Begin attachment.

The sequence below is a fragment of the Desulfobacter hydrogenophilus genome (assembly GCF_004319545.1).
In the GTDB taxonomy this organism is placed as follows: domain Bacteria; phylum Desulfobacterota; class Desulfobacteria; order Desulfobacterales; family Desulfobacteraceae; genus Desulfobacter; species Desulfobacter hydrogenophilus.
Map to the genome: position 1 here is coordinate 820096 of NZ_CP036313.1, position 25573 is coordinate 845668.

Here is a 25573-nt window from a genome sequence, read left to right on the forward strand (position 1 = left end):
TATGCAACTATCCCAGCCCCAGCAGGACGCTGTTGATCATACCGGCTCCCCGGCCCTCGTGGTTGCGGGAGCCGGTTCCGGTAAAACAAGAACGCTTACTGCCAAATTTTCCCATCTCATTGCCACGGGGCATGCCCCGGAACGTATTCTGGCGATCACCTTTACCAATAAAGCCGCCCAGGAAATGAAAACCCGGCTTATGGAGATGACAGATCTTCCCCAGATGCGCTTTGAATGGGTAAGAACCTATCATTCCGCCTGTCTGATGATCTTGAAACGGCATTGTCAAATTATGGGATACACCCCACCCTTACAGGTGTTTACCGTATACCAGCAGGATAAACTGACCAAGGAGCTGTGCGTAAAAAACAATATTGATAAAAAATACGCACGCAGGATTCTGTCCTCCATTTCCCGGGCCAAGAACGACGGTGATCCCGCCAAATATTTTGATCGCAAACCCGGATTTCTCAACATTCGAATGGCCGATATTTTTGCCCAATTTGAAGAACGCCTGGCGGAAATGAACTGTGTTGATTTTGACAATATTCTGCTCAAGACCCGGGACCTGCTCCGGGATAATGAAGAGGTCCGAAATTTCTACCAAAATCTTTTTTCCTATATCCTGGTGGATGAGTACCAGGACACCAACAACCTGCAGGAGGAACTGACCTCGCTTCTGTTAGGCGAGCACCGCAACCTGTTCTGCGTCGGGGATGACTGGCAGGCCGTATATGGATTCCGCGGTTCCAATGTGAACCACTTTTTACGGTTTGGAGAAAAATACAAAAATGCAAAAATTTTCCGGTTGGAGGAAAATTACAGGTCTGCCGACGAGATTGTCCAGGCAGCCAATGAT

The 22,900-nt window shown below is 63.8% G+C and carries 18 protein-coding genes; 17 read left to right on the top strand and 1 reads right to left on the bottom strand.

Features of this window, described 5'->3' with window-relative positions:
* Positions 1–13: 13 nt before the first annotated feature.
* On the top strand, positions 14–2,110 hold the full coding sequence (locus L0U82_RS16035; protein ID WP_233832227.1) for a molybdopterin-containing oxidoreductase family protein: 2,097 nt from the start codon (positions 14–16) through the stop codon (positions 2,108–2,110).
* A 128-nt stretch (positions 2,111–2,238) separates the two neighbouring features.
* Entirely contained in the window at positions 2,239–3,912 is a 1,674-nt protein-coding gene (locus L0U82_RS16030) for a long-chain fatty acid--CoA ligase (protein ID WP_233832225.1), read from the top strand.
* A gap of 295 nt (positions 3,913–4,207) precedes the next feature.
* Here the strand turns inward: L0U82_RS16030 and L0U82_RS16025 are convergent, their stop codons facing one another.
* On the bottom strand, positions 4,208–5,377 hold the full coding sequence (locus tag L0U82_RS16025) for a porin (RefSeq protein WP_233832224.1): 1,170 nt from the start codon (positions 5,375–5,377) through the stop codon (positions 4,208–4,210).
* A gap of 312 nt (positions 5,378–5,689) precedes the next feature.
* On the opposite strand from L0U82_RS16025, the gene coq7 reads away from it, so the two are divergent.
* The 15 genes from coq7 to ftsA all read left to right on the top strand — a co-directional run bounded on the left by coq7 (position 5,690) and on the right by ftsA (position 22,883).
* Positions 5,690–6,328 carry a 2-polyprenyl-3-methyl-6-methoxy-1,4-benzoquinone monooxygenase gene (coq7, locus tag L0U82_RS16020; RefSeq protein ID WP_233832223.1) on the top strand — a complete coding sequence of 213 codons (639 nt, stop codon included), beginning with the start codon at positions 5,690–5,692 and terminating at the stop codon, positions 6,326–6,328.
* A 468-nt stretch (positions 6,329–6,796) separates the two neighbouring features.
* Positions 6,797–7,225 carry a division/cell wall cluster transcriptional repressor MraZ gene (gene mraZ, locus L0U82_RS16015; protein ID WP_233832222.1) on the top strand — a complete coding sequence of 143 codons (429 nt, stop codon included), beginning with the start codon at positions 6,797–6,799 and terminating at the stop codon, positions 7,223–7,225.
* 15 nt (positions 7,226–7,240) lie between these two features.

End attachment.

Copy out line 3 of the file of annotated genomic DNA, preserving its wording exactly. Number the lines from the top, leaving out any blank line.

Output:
Map to the genome: position 1 here is coordinate 820096 of NZ_CP036313.1, position 25573 is coordinate 845668.